Firefox 52 bans plugins except for Flash, warns users about logins on unencrypted websites, and claims to run processor intensive apps at nearly the same speed as native code.
Mozilla have quietly released their latest browser, Firefox 52 into the wilds of the internet this week. In doing so Firefox has officially become the world’s first web browser to fully support the new WebAssembly standard.
WebAssembly is a new browser standard that all the major players in the industry are currently considering using as the next step in web browsing. Google, Apple, and Microsoft have all agreed that WebAssembly could be a potential game changer. The fact that Mozilla have got their first however is hardly a surprise. WebAssembly as a going concern is a direct result of a Mozilla Labs research project that started in 2015.
That’s Great, But What Is It And How Does It Work?
Put simply, WebAssembly is a binary format that is used code webpages. The real advantage for developers is that it allows them to pack more code and resources into a far smaller amount of data. Not only does this allow for reduced web page loading times, but it speeds up what browsers can do by delivering the background code to your browser faster and in a way that your computer or mobile device can process faster. David Bryant, the lead platform engineer for Mozilla has this to say about it:
“WebAssembly is one of the biggest advances to the Web Platform over the past decade. This new standard will enable amazing video games and high-performance web apps for things like computer-aided design, video and image editing, and scientific visualization.”
Mozilla vice president, Nick Nguyen, explained: “We expect that WebAssembly will enable applications that have historically been too complex to run fast in browsers – like immersive 3D video games, computer-aided design, video and image editing, and scientific visualization. We also expect that developers will use WebAssembly to speed up many existing web apps.”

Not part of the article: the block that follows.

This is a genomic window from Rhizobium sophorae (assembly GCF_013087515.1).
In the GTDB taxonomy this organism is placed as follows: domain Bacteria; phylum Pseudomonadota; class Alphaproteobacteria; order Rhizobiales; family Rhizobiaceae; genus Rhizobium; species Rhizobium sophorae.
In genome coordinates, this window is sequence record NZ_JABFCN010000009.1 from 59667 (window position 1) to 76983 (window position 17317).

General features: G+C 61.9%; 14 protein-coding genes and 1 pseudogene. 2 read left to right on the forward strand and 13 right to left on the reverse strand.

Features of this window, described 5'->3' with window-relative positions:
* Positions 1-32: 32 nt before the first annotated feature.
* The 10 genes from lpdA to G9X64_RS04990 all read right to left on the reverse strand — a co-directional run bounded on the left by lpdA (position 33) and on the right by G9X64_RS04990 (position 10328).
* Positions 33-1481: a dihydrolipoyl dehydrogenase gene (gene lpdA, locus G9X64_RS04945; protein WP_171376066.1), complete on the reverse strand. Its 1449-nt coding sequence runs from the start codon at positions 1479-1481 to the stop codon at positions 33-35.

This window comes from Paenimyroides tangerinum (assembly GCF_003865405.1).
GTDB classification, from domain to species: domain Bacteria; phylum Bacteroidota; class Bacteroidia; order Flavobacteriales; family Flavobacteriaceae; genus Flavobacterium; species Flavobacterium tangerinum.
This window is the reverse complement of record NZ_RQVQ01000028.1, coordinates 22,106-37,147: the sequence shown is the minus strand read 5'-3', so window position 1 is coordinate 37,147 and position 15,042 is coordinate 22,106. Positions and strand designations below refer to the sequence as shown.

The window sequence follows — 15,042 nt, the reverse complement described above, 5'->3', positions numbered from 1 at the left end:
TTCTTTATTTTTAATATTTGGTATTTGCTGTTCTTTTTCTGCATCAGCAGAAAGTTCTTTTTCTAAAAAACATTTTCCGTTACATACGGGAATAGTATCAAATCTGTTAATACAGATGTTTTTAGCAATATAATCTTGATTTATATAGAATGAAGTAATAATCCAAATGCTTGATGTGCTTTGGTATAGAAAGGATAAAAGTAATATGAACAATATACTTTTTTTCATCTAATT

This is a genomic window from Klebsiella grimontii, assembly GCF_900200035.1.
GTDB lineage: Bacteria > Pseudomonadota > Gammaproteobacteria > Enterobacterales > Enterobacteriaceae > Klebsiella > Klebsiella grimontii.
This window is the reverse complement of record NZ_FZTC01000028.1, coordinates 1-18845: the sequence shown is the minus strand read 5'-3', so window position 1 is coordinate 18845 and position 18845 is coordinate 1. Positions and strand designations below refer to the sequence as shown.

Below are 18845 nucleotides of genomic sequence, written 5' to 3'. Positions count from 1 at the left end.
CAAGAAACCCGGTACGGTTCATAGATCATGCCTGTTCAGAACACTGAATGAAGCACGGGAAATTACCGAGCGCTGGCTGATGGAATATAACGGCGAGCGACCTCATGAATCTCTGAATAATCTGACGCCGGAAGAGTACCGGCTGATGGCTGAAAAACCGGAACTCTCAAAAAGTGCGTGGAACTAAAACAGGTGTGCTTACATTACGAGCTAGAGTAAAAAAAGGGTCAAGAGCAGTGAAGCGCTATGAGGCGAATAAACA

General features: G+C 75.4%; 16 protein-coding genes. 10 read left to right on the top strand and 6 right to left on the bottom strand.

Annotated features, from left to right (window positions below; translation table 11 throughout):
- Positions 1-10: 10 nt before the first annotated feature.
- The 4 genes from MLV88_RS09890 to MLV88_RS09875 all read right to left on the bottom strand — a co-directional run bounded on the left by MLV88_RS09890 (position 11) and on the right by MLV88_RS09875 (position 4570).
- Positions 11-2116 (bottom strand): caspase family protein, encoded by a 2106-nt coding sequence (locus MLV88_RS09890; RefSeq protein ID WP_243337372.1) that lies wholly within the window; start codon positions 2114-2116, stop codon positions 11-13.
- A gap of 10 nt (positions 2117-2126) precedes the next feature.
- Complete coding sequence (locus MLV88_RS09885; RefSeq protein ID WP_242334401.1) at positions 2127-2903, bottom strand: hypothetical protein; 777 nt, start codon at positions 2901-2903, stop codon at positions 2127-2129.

So, there you go. That’s WebAssembly in a nutshell, and it could change everything we expect from our web browsing.
Any other changes we should be aware of in Firefox 52?
That’s a great question. Go you. You’re on fire today!
Firefox 52 has also done its best to clear up a lot of legacy hangover issues from the 1990’s. Mozilla have killed all the plugins that use the vintage Netscape Plugin API, with the one exception of Flash. Previous versions of Firefox already block Flash content that is “not essential to the user experience.”
For extra security and peace of mind, Firefox will now also show an alert if you’re about to enter your username and password on a page that isn’t encrypted with HTTPS.
Yes, and this is a nice touch.
Firefox 52 will also make it easier to connect to Wi-Fi hotspots. “If you’ve ever had trouble connecting to hotel Wi-Fi, it’s likely because you had to sign in to a ‘captive portal,’ Nguyen says. “These captive portals are often problematic because the login page itself is hard to discover if the operating system doesn’t detect it. Very often, you try to navigate to a website and end up with an error.” Firefox 52 will automatically detect these portals and notifies you that you need to log in.
Firefox 52 also patches some 28 security vulnerabilities, 6 of them labelled as critical.